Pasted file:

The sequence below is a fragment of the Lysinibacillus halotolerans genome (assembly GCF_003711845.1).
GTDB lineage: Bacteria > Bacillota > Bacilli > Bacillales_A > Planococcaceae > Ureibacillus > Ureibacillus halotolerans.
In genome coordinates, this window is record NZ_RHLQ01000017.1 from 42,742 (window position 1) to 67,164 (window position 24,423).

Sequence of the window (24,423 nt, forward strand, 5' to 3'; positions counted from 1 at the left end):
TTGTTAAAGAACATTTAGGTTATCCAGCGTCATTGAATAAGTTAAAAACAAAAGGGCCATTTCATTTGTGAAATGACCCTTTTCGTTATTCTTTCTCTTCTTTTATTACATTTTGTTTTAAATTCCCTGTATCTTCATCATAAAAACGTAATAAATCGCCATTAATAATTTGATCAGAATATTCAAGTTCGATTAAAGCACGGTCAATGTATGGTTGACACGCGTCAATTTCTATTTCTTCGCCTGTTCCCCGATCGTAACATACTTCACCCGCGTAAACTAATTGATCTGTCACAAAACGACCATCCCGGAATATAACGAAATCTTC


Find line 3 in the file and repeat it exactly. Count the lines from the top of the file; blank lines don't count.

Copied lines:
In genome coordinates, this window is record NZ_RHLQ01000017.1 from 42,742 (window position 1) to 67,164 (window position 24,423).